Dr. Rachel Zellars, Assistant Professor
Department of Social Justice & Community Studies
Saint Mary's University
Halifax, NS, B3H-3C3
- PhD, McGill University, Department of Integrated Studies in Education, 2017
- JD, Loyola Law School, 2003
- MA, Cornell University, Africana Studies, summa cum laude, 2000
- BA, Howard University, Philosophy, summa cum laude, 1997
Originally a farm girl from upstate New York, Rachel B. Zellars is a lawyer and assistant professor in the Department of Social Justice and Community Studies at Saint Mary’s University. Prior, she served as a FQRSC Postdoctoral Fellow at the University of Vermont in the Department of History, where her research focused on the history of Black migration and slavery in the Maritimes beginning in the 18th century.
Dr. Zellars’ research focuses, broadly, on the histories of anti-black schooling segregation in Canada; migration and slavery in the Maritimes and throughout the Atlantic world from the 18th century; and the historical impact of gender violence in the lives of Black women.
As a longtime organizer and facilitator, Dr. Zellars’ community work focuses on supporting survivors of gender violence; researching and supporting community accountability structures within Black communities; and working to transform small-scale social conditions that nurture and sustain violence within communities. She co-founded the transformative justice hub, Third Eye Collective, in 2013. She formerly served as the Executive Director of a national organization for girls and young women and also served as director of The Green School, an alternative, earth-focused French Montessori school from 2007-2014 in Montreal.
Dr. Zellars is also a nationally recognized expert in implicit bias who researches the relationship between bias and anti-blackness. She is a sought-after facilitator for organizations, not for profits, schools, and universities. Dr. Zellars has regularly facilitated critical implicit bias trainings throughout Canada since 2012, and also works as a consultant for the Canadian Human Rights Commission.
- Black migration in Maritime Canada and the Atlantic world, 1700-1865
- Slavery and forms of resistance in Canada
- Comparative histories of slavery, gender, and the law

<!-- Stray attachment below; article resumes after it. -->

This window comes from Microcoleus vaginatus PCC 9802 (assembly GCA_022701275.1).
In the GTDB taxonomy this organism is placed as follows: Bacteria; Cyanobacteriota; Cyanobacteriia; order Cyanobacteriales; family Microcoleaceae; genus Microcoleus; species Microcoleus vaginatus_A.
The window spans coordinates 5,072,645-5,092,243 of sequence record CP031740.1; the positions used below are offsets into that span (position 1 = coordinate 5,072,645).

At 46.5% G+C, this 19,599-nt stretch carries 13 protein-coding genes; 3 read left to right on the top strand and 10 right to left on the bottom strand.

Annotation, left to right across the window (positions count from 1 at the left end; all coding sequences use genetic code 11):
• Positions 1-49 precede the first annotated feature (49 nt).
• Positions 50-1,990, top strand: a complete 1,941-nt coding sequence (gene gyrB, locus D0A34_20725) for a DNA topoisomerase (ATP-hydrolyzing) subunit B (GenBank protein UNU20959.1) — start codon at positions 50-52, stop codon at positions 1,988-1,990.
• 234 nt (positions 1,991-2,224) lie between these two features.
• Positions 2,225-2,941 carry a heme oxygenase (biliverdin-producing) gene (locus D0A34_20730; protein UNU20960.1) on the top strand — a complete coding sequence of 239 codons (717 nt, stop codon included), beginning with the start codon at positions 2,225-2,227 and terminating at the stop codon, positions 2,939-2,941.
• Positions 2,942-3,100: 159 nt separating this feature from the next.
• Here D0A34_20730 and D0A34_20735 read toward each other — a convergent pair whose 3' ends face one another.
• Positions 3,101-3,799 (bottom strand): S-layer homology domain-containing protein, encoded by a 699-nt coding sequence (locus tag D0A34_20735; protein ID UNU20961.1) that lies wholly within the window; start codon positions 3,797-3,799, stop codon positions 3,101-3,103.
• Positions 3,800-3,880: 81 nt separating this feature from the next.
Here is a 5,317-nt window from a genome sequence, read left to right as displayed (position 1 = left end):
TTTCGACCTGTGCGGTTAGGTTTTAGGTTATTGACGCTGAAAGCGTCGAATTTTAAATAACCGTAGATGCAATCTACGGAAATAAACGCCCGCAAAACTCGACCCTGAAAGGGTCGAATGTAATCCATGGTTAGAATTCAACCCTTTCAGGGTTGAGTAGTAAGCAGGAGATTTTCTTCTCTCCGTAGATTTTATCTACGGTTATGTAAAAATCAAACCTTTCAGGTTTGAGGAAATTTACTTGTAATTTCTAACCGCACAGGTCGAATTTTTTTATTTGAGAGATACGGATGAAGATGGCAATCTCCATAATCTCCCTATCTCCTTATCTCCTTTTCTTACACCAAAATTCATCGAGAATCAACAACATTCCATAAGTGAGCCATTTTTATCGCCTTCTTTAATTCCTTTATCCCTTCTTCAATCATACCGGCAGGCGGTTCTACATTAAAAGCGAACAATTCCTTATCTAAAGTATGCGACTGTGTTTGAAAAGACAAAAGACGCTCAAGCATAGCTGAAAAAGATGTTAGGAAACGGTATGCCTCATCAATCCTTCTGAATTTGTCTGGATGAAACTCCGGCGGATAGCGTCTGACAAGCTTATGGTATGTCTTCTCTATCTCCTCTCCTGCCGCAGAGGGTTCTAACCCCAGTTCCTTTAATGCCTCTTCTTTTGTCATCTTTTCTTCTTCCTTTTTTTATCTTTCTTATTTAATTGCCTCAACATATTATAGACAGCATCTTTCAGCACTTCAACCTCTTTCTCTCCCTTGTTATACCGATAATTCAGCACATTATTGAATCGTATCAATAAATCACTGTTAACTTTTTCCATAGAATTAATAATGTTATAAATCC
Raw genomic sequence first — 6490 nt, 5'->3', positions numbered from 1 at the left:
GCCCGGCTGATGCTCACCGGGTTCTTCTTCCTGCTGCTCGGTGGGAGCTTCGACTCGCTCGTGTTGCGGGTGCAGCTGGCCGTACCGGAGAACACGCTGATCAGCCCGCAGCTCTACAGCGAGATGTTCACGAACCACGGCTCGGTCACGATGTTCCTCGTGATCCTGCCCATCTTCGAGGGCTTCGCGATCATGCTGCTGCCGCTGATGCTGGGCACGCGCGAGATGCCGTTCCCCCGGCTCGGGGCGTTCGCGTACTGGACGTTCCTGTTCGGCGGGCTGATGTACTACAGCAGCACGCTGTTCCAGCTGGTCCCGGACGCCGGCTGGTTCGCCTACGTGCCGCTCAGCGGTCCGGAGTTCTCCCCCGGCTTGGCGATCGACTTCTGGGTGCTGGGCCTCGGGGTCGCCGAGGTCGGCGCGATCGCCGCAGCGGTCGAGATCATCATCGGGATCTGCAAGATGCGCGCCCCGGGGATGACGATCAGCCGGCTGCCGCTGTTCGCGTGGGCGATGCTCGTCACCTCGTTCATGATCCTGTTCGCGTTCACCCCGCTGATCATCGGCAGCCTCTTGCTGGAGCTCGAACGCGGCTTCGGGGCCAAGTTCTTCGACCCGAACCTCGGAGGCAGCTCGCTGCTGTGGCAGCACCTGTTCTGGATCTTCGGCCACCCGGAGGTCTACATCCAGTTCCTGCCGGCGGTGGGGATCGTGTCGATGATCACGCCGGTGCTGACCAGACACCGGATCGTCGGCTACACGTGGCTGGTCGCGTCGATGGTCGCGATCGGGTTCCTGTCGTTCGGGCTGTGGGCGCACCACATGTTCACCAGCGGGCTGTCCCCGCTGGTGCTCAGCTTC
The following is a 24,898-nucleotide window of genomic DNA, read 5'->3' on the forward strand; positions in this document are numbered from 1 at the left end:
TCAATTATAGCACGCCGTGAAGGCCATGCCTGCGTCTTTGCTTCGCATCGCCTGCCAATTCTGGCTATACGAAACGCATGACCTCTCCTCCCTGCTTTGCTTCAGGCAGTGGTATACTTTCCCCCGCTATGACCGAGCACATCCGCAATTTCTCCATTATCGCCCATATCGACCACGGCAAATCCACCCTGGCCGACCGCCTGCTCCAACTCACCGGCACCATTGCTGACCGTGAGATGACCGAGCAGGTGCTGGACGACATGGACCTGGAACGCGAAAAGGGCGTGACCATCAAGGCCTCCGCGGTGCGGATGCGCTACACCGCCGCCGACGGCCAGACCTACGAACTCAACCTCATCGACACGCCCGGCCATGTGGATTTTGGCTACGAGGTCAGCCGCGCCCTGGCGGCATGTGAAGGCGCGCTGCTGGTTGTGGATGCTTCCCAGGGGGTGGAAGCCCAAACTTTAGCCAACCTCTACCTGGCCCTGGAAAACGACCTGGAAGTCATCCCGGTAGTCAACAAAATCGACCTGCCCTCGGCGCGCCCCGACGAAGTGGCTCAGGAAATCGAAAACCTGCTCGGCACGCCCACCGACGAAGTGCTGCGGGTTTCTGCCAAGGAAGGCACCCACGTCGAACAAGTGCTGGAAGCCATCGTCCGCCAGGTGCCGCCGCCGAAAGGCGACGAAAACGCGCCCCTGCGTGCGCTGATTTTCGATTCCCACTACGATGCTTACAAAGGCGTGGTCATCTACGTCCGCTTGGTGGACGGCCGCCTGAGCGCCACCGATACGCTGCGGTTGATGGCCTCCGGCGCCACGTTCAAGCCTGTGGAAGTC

- Gender violence and Black radical traditions
- Transformative justice
- Radical pedagogical practices
- Anti-blackness and implicit bias
- Gender and the Law
- Critical Race Theory
- Critical Race Feminism
- Critical Race and Indigenous Theory in Education
- Politics of Identity
- Introduction to Feminist Studies
- Production of Subjectivity in the Work of Felix Guattari and Saidiya Hartman (co-taught with Erin Manning)
- Multicultural Education
Zellars, R. (2019)."Too Tedious to Mention": Pondering the Border, Black Atlantic, and Public Schooling in Colonial Canada. Left History: An Interdisciplinary Journal of Historical Inquiry and Debate 23, (1)
Zellars, R. and Batraville, N. (2019). Refusing the Biopolitical State: An Interview with Nathalie Batraville. Black Representives Journal. African American Intellectual History Society.
Zellars, R. and Batraville, N. (2019). À partir de quelles bases appréhende-t-on le racisme anti-noir dans la sphère culturelle au Québec? Spirale 268, Printemps.
Zellars, R. (2019). “As if we were all struggling together”: Black organizing, gendered violence, and Black women’s activism in Montréal. Women’s Studies International Forum.
Zellars, R. (2019). Rethinking Black and Indigenous life on Turtle Island. Black Perspectives Journal. African American Intellectual History Society.
Zellars, R. (2018). Shame and the kinship of sexual violence. In W. French (Ed.), Black writing matters. Regina, SK: University of Regina Press.
Zellars, R. (2018). Aretha Franklin, sexual violence, and the limitations of dissemblance. Black Perspectives Journal. African American Intellectual History Society.
Zellars, R. (2018). Reading Black on both sides: A racial history of trans identity. A rountable of Black on both sides: A racial history of trans identity. Black Perspectives Journal. African American Intellectual History Society.
Zellars, R. (2016). Race words: The case for mandatory implicit bias training for Canadian educators. Directions Journal: Research & Policy on Eliminating Racism, 7.
Zellars, R., & Smolash, N. (2016). If Black women were free, Part 1: Practising transformative justice in Black communities. Briarpatch. Retrieved from https://briarpatchmagazine.com/articles/view/if-black-women-were-free